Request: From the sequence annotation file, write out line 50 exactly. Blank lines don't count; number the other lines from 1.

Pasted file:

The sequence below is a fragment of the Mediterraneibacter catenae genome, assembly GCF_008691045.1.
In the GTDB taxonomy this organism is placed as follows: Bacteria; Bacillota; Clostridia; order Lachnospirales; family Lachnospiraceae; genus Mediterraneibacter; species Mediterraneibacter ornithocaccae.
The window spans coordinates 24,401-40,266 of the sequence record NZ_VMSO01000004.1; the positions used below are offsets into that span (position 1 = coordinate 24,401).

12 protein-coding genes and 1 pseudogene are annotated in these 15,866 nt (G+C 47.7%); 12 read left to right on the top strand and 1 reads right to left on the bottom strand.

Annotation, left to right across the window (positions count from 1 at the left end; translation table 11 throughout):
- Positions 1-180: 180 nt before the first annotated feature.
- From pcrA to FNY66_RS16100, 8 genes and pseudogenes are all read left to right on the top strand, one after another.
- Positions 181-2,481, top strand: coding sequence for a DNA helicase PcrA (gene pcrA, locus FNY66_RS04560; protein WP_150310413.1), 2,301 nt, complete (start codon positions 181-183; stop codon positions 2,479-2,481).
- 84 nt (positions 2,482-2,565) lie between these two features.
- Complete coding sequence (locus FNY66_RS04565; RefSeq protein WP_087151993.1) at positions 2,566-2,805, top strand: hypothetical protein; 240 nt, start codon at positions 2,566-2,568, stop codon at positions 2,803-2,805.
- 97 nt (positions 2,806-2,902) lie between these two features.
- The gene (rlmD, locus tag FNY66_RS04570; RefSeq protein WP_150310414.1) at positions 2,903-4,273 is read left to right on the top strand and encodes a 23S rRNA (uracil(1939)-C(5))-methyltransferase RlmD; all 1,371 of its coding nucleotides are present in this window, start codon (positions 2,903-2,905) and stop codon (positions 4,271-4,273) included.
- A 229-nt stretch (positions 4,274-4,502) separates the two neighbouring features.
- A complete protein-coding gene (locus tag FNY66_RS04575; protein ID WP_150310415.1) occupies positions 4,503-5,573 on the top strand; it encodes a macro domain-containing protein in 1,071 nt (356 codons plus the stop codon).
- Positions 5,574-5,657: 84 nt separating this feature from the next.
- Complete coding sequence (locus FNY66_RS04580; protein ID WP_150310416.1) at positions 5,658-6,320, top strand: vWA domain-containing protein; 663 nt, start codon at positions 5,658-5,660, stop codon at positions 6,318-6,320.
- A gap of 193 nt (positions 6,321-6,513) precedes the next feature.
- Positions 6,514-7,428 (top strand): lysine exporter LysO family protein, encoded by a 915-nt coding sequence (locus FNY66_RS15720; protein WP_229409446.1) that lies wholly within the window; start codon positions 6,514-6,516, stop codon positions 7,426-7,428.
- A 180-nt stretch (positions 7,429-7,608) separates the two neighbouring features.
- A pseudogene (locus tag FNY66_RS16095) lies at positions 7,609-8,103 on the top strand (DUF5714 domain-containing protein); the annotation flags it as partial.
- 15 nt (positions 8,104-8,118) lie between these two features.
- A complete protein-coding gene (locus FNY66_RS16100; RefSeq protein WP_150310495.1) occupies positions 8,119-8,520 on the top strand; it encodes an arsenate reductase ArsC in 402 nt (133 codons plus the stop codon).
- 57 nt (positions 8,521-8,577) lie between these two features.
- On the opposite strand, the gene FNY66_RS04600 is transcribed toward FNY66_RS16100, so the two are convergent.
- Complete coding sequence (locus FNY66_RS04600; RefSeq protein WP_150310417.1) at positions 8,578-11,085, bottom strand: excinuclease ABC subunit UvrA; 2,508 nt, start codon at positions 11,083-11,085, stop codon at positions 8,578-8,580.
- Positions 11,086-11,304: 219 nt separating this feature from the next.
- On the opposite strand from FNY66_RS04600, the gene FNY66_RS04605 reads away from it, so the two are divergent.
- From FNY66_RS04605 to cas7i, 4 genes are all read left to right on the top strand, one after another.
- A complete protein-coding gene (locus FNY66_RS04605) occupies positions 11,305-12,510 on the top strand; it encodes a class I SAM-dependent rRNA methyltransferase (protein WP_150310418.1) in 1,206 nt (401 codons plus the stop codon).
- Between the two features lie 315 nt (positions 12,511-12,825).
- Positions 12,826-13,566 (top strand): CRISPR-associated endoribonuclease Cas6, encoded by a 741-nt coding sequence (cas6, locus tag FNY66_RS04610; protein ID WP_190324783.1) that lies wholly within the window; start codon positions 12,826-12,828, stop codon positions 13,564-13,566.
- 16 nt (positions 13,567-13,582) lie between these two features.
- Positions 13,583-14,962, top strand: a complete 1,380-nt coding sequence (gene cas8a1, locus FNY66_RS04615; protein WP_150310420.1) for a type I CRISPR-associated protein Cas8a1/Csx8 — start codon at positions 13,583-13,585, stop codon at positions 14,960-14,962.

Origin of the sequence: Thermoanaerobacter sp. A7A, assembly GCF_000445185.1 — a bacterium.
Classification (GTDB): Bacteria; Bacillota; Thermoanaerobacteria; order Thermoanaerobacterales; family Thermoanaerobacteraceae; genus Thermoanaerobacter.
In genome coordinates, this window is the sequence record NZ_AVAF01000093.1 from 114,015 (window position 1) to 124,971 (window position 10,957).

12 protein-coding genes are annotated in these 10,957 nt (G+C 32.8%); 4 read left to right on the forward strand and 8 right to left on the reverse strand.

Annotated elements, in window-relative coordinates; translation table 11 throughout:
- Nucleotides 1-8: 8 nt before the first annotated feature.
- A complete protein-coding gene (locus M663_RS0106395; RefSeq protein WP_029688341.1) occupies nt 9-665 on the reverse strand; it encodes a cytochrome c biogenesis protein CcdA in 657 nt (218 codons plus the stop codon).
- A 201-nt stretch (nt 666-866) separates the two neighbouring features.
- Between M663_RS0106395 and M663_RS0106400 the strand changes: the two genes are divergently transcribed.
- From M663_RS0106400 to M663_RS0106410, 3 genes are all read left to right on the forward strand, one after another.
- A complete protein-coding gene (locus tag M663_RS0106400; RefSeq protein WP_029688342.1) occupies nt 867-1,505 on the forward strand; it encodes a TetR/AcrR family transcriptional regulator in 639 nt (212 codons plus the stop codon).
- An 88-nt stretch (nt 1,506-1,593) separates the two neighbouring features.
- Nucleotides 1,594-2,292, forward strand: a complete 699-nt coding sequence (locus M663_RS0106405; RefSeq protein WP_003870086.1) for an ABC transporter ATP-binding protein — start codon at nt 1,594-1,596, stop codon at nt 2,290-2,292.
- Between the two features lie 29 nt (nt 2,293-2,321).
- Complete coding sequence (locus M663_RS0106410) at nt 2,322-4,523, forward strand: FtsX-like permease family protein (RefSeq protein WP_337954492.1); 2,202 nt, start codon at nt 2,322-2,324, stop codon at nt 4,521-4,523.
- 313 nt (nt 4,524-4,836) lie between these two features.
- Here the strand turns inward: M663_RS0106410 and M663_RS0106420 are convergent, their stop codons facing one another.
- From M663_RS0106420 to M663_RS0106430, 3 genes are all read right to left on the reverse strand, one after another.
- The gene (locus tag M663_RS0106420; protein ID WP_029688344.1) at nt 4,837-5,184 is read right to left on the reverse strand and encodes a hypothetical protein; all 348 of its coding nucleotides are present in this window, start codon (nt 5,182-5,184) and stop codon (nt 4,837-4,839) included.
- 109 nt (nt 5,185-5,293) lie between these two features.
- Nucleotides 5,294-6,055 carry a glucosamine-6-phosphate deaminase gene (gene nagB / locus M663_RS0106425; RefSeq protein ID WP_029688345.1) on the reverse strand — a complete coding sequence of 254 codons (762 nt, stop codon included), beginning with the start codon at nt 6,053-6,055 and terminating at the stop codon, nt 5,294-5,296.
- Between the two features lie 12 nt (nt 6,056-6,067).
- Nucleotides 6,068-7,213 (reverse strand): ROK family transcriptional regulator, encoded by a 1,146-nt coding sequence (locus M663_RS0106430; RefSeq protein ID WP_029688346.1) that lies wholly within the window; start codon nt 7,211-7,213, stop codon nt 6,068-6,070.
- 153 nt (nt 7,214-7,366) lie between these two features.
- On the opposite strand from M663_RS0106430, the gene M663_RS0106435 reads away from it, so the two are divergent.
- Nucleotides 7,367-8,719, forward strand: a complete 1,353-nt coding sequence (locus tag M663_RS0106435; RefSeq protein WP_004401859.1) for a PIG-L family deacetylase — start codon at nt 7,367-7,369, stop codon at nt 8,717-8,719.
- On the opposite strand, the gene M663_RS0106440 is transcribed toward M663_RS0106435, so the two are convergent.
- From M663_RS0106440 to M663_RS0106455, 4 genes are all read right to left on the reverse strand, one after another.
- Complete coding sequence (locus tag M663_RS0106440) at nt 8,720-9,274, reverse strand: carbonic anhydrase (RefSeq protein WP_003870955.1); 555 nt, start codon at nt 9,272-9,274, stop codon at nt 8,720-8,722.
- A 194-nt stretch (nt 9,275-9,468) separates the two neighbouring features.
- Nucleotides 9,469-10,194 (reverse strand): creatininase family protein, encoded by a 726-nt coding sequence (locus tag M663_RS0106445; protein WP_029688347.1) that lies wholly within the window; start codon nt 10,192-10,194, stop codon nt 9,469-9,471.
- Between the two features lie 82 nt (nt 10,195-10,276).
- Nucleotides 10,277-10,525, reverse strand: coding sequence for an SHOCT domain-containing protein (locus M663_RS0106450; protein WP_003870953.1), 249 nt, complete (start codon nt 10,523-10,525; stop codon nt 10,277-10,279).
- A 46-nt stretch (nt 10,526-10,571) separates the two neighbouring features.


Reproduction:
- Here the strand turns inward: M663_RS0106410 and M663_RS0106420 are convergent, their stop codons facing one another.